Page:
There are different thyroid conditions. For example, hypothyroidism is when the body doesn’t make enough thyroid hormones. Hyperthyroidism is when the body makes too much thyroid hormone. Either condition can impact your metabolism. Your doctor can check your thyroid levels with a simple blood test.

Did you know? January is thyroid awareness month. Learn more about how important this small but mighty gland is for your overall health. 

Medications can affect metabolism

Prescription medications can have different side effects. Some medications stimulate your appetite, while others reduce it. Changes in medications might even alter your sense of taste and smell or your body’s ability to absorb nutrients. If you have to take medication long-term, it may affect your metabolism.

Ways to boost metabolism

Knowing about how metabolism changes with age makes many women wonder what they can do in response.

Maintain muscle mass

Starting a muscle-building program may seem strange when you’re older, but it can help.

“Muscle tissue is more metabolically active than fat, so it burns more calories, even when we’re resting,” says Michelle Guitteau, M.D. 

A body with more lean, strong muscle not only helps you look fit, but it also helps with things like balance and mobility as you get older.

“Challenge your muscles regularly,” recommends Dr. Guitteau. “Set aside 20 minutes, twice a week for muscle-building workouts, such as weight training or pushups. And try to eat protein throughout the day, which helps build muscle.”

Move more

People tend to be less active as they get older. Aim to sit less and move more.

“Usually, the less active you are, the slower your metabolism will be,” says Dr. Guitteau.

Activity doesn’t have to be intense exercise. You could ride your bike, stand while you make phone calls, or walk around the house or garden. 

Be strategic about your food

As women get older, their bodies often need fewer calories. This doesn’t mean you have to eat less food, but it helps if you change the foods you eat.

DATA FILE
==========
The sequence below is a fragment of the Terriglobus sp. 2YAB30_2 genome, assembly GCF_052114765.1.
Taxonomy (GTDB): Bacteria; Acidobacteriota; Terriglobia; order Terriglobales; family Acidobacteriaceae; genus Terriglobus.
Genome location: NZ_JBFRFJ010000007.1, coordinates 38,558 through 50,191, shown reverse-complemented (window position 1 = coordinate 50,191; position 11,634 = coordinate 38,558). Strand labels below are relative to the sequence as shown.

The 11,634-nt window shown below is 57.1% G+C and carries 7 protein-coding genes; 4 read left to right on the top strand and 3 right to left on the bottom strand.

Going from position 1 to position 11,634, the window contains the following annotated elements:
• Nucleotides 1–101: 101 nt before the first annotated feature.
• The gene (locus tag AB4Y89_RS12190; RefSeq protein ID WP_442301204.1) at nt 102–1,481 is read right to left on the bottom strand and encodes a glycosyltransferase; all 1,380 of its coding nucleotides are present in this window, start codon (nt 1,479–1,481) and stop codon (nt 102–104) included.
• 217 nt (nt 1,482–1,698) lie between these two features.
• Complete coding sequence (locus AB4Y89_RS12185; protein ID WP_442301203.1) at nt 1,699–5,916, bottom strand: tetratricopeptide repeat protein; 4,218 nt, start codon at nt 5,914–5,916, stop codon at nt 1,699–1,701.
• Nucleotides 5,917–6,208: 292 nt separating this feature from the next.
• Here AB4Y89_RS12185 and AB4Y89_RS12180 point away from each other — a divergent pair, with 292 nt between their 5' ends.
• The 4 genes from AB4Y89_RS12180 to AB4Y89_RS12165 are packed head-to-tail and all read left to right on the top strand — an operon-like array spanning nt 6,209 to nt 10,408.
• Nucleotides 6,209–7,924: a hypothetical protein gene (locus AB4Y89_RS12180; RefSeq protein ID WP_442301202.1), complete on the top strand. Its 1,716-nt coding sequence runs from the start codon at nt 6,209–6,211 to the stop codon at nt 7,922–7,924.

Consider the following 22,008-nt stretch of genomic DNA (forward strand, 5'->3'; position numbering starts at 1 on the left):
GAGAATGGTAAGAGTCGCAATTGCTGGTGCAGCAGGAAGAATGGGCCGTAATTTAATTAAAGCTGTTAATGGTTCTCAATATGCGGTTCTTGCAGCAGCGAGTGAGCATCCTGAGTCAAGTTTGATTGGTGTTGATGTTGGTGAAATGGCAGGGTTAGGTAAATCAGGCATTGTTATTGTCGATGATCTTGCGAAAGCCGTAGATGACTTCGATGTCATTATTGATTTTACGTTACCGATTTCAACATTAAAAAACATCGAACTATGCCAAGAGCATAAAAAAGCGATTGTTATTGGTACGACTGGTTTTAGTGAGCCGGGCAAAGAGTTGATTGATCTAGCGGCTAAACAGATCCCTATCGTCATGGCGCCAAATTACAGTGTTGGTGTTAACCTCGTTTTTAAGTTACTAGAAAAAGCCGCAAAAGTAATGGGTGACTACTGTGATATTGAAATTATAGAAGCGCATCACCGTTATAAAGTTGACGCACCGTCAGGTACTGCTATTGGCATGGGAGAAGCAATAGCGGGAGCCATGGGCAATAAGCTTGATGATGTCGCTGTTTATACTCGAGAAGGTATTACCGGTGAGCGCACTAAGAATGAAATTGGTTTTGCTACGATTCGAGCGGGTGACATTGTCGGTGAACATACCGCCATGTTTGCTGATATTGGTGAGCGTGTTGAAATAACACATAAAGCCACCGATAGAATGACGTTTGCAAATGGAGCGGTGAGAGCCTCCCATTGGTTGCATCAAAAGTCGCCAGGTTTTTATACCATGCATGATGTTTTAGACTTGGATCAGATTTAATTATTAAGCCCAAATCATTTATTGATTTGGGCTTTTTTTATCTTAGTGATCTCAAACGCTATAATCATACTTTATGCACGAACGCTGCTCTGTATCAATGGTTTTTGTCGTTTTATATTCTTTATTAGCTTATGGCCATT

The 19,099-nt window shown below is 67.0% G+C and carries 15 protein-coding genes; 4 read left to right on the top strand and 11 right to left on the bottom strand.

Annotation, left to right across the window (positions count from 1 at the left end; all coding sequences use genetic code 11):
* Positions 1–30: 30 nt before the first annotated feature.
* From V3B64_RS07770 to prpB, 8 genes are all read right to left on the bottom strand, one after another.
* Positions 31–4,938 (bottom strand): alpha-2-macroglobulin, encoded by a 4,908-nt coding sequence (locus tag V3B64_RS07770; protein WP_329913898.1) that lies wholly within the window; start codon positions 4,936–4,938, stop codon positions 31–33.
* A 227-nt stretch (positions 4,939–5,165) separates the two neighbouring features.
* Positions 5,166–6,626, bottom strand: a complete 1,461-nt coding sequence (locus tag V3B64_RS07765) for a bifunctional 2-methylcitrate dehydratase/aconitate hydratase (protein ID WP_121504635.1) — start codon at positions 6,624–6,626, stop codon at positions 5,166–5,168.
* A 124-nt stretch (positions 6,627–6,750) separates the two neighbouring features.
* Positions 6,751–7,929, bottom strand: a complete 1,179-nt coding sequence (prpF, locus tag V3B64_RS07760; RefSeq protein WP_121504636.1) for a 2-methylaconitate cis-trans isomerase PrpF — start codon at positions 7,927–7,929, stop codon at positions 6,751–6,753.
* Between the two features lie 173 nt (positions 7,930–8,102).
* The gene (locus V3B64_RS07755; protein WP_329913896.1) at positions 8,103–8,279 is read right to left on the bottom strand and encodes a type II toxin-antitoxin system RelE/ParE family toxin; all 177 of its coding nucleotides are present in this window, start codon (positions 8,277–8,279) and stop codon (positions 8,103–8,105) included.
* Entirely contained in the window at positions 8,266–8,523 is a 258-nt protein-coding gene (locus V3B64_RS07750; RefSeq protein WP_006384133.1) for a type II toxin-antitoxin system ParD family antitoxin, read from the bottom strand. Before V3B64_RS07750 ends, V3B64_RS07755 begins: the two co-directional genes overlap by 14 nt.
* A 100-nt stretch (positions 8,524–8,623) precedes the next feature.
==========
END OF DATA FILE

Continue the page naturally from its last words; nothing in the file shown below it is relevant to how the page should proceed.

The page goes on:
“It’s helpful to eat more fruits and vegetables – which are lower in calories,” advises Valerie Edwards, clinical dietitian at Providence. “And to have smaller portions of meat, pasta, bread and starches on your plate. Adding more veggies still gives you the same volume of food but with fewer calories.”

Get more sleep

Not getting enough sleep can have a negative effect on your metabolism. A lack of sleep can also lead to other health issues. It’s important that you find ways to get the rest you need.

Remember that body changes are normal

Maintaining a healthy weight is important for many reasons. But it’s also important to accept that women’s bodies change with age.

There are plenty of lifestyle changes that can make a difference in response to a slower metabolism. But for women, it’s not reasonable to expect that your body will stay the same as it was in your 20s.

Decide for yourself: What weight can I maintain well, with a reasonable amount of effort? Congratulate yourself for every success on the way to that goal – even if it only gets you part of the way there – and make peace with the rest.

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Find a doctor

If you need help managing your changing metabolism, our experts at Providence can help with nutritional counseling. If you need to find a doctor, you can use our provider directory. You can also access a full range of healthcare services through Providence Express Care Virtual.

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This information is not intended as a substitute for professional medical care. Always follow your healthcare professional's instructions.

About the Author

The Providence Women's Health team is committed to providing useful and actionable insights, tips and advice to ensure women of all types can live their healthiest lives.